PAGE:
Hong Kong anti-corruption officials have raided the home of media mogul Jimmy Lai, whose publications are often critical of mainland China.
The early Thursday raid comes after local media this month published reports claiming Lai made major donations to pro-democracy lawmakers. Lai denies any wrongdoing. There are no laws in Hong Kong that require the disclosure of political donations.
Speaking outside his home, Lai confirmed that his home was raided, but offered no other details.
“ICAC [Anti-graft agency Independent Commission Against Corruption] was here, and they are all gone now, and there's no further comment,” he said.
Officials also raided the home of pro-democracy lawmaker Lee Cheuk-yan, chairman of the pro-democracy Labor Party.
Many in the semi-autonomous Chinese region are concerned at what they see as the erosion of press freedom, as well as the Communist Party’s insistence that it vet candidates for Hong Kong’s 2017 election.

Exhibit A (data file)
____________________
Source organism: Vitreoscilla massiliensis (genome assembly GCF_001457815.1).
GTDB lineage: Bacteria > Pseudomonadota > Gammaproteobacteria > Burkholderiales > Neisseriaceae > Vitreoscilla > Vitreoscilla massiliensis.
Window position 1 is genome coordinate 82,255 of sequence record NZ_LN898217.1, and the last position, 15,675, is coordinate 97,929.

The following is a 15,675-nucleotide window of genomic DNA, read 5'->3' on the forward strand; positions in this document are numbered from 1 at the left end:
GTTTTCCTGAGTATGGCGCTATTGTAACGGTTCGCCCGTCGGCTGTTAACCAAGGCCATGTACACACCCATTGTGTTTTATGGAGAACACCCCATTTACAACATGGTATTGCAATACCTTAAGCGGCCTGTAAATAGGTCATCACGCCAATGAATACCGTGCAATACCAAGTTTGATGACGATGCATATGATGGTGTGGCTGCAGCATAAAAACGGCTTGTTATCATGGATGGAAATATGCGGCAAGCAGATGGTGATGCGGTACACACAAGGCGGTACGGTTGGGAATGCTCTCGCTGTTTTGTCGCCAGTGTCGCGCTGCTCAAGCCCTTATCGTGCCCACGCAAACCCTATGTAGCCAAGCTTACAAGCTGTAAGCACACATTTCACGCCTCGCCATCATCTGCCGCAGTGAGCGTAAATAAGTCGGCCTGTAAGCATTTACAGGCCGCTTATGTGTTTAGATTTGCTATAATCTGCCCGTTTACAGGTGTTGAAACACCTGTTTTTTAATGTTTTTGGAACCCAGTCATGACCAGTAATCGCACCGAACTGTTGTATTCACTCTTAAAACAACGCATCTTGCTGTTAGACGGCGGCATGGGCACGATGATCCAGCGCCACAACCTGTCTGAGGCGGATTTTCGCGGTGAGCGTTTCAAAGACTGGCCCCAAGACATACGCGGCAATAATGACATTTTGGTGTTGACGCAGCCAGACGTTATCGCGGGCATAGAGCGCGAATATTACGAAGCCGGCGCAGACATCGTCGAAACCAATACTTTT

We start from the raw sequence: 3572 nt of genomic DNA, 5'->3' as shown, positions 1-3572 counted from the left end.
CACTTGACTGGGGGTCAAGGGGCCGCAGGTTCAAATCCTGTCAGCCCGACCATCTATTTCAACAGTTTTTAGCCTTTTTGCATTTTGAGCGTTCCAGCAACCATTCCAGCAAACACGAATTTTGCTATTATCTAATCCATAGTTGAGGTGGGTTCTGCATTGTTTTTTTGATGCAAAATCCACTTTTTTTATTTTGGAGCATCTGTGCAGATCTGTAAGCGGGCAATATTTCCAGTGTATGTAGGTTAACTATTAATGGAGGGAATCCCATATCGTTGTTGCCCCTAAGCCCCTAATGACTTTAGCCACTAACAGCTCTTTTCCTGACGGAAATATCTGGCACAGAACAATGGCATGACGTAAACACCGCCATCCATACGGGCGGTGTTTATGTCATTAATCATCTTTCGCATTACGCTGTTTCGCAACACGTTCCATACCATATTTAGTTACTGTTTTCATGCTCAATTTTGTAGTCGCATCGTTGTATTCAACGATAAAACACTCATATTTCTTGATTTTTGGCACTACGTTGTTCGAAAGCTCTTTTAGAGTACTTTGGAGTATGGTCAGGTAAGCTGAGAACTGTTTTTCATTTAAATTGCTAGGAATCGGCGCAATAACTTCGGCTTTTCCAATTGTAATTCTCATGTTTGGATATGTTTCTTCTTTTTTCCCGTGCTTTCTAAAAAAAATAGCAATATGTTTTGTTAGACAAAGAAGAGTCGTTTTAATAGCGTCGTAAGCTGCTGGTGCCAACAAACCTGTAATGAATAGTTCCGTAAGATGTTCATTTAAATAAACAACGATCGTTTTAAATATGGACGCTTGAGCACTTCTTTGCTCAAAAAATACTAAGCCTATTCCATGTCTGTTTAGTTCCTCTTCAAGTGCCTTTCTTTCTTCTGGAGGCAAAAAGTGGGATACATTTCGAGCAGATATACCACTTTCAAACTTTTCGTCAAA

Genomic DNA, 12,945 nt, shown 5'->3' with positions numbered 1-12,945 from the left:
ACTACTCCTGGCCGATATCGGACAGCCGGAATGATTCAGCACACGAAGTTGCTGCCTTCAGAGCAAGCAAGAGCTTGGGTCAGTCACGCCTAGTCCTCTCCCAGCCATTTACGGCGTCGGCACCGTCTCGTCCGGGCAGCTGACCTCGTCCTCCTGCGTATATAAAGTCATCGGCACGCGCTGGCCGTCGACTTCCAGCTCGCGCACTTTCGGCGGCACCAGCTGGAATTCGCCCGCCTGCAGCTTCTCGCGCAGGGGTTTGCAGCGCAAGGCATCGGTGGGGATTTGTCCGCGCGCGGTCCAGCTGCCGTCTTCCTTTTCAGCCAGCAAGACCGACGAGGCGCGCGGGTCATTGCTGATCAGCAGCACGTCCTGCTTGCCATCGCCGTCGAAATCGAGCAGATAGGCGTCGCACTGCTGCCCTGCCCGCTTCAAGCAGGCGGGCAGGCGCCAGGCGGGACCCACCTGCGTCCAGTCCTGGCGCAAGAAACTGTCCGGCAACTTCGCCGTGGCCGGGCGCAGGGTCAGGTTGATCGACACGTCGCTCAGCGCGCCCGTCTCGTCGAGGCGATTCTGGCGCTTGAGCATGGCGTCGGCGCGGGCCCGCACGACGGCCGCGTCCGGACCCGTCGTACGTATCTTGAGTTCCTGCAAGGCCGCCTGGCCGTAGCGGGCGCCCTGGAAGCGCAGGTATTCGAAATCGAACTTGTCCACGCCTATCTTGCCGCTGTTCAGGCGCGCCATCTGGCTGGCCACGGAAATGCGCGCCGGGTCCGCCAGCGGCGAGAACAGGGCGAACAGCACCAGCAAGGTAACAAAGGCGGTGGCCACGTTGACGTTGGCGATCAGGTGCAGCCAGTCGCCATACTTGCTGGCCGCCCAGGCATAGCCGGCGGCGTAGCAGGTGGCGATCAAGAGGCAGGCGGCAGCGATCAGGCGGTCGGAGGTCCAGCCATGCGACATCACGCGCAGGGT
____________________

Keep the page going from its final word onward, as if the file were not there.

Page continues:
Ma Yue, an associate professor of political science at Chinese University of Hong Kong, says the investigation could send a chilling message.
“I believe many people will think this is a political crackdown. The pro-Beijing [parties] received much more in donations than pro-democracy [groups]. But it does not seem to cause any controversy," Ma said. "The difference is, Jimmy Lai is the largest financing source of pro-democracy [supporters]."
Tan Zhiqiang, a Hong Kong media commentator, says the raid is likely to backfire.
“The investigation brings pro-democracy [supporters] a boost of motivation, which is the opposite effect they want. The move will certainly arouse concern in the international media industry since Jimmy Lai is such a media tycoon,” Tan said.
Occupy Central protesters have held a series of major demonstrations and are threatening to take over the financial district if Beijing does not promise to allow a fully democratic election.
Lai owns a wide range of publications that have often been supportive of the protests. Following the raid, shares in Lai’s Next Media Ltd. fell as much as six percent before trading was halted.
Da Hai Han contributed to this report from Hong Kong, This report was produced in collaboration with the VOA Mandarin service.